How Corporations Can Change The World (For The Better)

Professor Lynda Gratton is on a mission to get companies to survive through saving the world.

How Corporations Can Change The World (For The Better)
[Image: Flickr user Ken Bosma]

Just when it seems like global issues such as poverty, income inequality, and climate change are too big to solve, Lynda Gratton suggests and unlikely superhero: Corporations.


A human resources expert and professor of management practice at London Business School, Gratton has studied corporations for roughly three decades. She says there has been a shift in what makes companies successful today.

“There might have been a time when we taught business school students that it was all about competition and it was all about winners and losers. I think everyone realizes now that’s not the case. What you want to do now is really learn how to collaborate with people, how to build networks, and how to share and be generous,” she says.

In her book, The Key: How Corporations Succeed by Solving the World’s Toughest Problems, she explains how companies can become stronger by using their considerable resources in three key areas.

Fostering Resilient Employees

Gratton maintains that when you use training, technology, and culture to develop your employees and create work environments that “amplify the intelligence and wisdom of people,” your company wins.

When your employees are working on boring tasks that don’t relate to their interests or talents, it won’t be long before many seek other opportunities. Similarly, employees who are constantly exhausted and stressed will have difficulty being innovative and creative.

They should be able to take time off and come back without resentment or difficulty. Employees should be able to migrate toward areas within the company that interest them. Those are the areas where they’re typically going to bring value and new ideas, Gratton says.


Companies also need to foster “emotional vitality,” which stems from company culture and relationships. Important social connections happen in the workplace, whether in-person or virtual.

Gratton says companies should recognize the importance of those connections in retaining good employees. Look for ways employees’ can better collaborate and develop respect, trust, and relationships as well as more effective ways of working.

Gratton reports that Procter & Gamble’s shift to an open innovation process in its research and development is projected to contribute $3 billion to the company’s annual sales growth by 2015.

Supporting Communities

Another area of importance for companies’ long-term success is the immediate vicinity in which they do business. When a company supports and makes positive contributions to its community, suppliers, and others who are directly affected by the company, it is rewarded with good will and support in return. Alternatively, when companies ignore or damage these people or entities, the results can range from nuisances to legal action, depending on the severity of the damage inflicted.

“Large-scale research of many thousands of companies shows that those that actually really make and effort in their environment, in their neighborhood, in the world actually have higher shareholder return than those who don’t. So actually it’s in everybody’s interest to try and build a world that is resilient because no company is isolated from the rest of the world anymore,” Gratton says.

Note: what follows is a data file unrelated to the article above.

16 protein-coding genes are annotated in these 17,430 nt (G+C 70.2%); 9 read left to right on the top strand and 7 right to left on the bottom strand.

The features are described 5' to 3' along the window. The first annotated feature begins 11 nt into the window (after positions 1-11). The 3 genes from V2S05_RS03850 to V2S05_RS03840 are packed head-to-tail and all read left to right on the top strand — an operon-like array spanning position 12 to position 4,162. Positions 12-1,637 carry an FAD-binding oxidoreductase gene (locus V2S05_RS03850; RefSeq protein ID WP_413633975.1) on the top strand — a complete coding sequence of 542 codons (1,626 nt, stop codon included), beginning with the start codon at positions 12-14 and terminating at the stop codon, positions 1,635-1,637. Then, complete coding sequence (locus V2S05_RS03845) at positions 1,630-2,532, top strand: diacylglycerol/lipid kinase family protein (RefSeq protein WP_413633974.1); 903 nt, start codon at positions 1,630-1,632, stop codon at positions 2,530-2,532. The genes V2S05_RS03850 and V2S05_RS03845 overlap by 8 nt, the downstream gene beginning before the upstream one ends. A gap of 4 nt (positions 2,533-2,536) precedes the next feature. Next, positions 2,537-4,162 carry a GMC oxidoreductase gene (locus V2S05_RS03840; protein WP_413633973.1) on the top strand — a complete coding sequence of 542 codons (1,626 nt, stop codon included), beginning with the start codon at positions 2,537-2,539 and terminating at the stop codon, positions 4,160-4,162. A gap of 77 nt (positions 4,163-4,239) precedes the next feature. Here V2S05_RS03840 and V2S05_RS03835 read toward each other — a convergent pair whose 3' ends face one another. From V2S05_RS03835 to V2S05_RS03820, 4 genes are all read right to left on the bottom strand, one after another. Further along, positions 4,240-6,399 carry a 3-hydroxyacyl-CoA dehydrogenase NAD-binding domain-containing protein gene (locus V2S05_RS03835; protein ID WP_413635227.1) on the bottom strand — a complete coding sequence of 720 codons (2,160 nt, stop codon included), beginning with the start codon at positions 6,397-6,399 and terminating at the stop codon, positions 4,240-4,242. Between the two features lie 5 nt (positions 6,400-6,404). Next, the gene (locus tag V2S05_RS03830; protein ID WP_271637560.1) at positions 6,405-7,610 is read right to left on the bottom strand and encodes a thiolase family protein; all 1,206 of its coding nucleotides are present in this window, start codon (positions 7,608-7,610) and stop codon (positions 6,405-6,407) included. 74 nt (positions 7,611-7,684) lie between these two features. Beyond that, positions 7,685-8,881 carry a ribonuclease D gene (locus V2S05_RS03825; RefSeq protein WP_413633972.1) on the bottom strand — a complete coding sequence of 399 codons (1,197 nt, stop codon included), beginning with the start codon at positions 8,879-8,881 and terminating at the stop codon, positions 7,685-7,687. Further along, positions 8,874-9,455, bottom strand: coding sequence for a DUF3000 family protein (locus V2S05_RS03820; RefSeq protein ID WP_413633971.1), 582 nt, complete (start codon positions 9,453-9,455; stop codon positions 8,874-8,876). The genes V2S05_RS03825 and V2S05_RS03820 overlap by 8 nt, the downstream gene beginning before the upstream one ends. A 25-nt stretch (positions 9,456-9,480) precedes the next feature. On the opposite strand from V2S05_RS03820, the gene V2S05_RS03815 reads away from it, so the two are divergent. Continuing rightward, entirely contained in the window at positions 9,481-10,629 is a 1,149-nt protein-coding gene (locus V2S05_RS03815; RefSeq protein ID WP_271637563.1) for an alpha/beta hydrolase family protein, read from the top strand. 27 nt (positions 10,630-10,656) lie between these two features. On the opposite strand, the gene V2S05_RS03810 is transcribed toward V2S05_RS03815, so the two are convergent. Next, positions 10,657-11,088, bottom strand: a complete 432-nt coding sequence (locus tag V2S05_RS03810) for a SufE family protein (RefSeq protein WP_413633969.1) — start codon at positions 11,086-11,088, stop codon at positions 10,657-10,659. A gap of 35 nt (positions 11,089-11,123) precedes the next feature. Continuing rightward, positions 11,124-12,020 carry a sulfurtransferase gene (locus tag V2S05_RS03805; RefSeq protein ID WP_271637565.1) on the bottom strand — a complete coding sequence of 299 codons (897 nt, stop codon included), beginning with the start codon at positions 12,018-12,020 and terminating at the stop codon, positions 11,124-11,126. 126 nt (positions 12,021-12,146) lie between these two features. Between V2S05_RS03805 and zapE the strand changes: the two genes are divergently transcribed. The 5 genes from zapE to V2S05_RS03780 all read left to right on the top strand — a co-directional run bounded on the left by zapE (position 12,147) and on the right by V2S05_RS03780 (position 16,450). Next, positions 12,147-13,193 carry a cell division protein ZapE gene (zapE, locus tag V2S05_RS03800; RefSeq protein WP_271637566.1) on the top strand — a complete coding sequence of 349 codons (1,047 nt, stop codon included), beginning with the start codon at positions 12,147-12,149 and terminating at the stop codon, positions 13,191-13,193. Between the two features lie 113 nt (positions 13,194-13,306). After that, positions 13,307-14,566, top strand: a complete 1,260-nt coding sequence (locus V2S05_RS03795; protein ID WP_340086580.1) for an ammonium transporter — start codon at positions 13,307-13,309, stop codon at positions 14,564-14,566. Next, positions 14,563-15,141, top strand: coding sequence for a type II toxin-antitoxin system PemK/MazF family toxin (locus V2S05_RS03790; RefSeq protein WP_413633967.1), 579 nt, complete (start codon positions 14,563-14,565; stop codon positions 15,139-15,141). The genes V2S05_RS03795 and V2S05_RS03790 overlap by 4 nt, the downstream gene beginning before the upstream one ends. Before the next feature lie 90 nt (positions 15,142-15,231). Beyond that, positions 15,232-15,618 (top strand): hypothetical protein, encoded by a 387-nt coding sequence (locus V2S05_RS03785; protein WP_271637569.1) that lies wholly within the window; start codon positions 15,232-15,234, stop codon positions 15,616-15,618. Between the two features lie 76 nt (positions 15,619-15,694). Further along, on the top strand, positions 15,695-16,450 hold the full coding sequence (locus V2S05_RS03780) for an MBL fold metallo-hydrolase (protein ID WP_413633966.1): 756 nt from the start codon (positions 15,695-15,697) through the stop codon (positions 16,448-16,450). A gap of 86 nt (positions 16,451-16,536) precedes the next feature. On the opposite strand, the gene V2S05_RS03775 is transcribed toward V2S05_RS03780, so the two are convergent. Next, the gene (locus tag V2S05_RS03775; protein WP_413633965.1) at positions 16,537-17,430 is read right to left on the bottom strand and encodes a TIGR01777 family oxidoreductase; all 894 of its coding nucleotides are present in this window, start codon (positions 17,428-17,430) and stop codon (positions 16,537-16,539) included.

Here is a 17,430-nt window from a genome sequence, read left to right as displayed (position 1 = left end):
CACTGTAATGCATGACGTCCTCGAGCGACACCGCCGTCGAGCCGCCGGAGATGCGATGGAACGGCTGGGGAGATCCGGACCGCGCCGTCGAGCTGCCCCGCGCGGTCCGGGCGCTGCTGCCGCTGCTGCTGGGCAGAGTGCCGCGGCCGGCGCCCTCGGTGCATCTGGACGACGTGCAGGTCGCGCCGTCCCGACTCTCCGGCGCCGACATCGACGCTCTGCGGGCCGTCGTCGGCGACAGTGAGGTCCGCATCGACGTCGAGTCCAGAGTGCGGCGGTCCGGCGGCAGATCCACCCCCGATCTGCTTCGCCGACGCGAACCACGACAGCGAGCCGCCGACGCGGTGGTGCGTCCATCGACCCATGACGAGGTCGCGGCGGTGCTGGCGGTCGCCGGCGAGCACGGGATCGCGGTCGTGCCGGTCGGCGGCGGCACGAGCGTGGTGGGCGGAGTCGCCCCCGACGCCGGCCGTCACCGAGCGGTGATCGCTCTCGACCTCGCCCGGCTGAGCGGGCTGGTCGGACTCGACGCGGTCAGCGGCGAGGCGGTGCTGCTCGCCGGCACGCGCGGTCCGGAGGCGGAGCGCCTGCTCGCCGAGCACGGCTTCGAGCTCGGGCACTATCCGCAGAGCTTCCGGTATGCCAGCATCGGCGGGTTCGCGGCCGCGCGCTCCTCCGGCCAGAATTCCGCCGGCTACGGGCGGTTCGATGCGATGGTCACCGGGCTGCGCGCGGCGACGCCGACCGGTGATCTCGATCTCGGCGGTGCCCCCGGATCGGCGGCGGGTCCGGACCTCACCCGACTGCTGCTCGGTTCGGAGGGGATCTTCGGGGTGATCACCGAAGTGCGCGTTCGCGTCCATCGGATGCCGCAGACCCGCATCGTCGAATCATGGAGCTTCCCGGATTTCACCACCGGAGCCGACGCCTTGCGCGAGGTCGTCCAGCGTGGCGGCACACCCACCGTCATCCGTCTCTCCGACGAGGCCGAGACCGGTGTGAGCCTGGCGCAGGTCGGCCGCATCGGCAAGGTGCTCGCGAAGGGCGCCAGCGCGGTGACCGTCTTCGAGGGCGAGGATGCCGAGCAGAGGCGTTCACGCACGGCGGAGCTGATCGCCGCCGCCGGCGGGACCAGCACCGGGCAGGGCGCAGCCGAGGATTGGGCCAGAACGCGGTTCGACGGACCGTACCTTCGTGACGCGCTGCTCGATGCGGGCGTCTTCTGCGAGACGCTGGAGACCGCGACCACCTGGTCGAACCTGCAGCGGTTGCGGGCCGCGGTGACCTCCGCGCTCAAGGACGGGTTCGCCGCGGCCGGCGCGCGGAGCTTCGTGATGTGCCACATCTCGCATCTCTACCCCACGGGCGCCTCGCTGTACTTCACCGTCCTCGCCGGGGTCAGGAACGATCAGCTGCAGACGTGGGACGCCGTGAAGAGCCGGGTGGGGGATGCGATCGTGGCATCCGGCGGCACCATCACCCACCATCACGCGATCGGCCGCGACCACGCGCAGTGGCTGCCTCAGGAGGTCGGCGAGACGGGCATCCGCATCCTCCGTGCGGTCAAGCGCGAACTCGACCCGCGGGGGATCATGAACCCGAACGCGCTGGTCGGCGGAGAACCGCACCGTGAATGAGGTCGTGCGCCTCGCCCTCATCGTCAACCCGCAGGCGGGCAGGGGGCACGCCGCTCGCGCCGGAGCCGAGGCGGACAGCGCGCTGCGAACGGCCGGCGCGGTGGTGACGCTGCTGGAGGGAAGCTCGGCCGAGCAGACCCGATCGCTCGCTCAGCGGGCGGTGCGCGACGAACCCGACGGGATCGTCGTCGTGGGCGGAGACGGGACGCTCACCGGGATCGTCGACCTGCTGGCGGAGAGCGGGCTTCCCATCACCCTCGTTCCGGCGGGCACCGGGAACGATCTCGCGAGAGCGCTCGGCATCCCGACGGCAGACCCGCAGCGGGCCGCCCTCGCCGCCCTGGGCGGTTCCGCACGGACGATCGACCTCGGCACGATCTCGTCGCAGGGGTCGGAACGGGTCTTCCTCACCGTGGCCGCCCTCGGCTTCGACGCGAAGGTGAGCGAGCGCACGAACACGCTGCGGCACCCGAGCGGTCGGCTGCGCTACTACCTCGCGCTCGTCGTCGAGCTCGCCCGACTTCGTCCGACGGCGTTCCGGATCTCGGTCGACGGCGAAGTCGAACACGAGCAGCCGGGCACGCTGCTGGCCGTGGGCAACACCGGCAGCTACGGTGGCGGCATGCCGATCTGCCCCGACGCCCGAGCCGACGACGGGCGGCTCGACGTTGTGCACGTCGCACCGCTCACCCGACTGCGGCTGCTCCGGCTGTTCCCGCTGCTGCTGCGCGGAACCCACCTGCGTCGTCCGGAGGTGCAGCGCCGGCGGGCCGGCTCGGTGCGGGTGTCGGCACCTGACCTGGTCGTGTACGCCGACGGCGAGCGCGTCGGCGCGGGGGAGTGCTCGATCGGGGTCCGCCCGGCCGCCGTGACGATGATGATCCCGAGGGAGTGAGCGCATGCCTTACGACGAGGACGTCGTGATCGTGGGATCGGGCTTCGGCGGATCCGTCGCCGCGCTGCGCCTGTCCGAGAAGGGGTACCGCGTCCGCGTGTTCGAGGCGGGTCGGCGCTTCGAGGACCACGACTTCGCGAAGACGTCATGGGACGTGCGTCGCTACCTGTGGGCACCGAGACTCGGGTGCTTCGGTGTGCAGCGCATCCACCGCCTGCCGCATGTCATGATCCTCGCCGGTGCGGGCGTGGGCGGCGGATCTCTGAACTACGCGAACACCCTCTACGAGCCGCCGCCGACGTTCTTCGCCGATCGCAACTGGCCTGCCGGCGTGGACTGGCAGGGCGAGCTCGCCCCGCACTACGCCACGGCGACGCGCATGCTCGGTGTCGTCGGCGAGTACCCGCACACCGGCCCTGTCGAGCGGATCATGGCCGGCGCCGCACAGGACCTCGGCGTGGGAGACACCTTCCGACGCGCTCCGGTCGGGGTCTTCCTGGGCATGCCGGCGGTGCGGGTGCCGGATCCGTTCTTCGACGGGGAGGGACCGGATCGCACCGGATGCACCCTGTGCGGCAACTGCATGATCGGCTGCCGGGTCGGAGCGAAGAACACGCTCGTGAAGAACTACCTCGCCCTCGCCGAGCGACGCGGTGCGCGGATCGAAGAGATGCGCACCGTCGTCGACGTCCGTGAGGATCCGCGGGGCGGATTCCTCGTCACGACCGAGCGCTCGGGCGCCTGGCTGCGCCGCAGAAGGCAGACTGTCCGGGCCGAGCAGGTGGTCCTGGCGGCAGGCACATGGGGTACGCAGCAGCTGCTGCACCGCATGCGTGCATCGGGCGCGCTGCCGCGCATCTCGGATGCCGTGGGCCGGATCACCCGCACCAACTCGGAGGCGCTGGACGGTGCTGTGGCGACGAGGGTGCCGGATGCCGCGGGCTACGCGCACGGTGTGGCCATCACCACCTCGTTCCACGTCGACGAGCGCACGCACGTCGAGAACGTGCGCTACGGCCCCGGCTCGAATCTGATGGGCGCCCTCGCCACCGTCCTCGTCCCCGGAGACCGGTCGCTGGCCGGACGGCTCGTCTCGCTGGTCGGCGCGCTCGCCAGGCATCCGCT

Solving Global Challenges

Companies that use their specific strengths to solve global issues are reaping great rewards, Gratton says. One example she says it Google, which is an undeniable master of harnessing information. Google Ideas, a think tank that uses the company’s vast information networks to work with other organizations to solve complex challenges like human trafficking and gang violence.


This isn’t about corporate social responsibility, Gratton says. Instead, it’s about companies that have developed significant capabilities in a particular sector demonstrating that they’re using those powers to solve important problems that don’t directly benefit the bottom line.

That helps build trust in the company and strengthens the business, whether it’s developing information networks or putting shampoo on heads around the world, she says. Having such goals also increases employee retention, because people want to feel good about the company for which they work.

Bottom Line:

When you put time and effort into caring for your employees and community while demonstrating that your company is willing and able to solve bigger challenges for the common good, you’ve created a strong foundation on which your business can grow.

Developing a loyal, motivated team of employees, and a positive brand association are areas on which some companies spend many millions of dollars, says Gratton.

She maintains that without the basic yet widely ignored concept of focusing on employees, community, and solving the global problems that challenge us all, companies not only can’t succeed, but they’re doomed to struggle in an environment that demands more.


About the author

Gwen Moran writes about business, money and assorted other topics for leading publications and websites. She was named a Small Business Influencer Awards Top 100 Champion in 2015, 2014, and 2012 and is the co-author of The Complete Idiot's Guide to Business Plans (Alpha, 2010), and several other books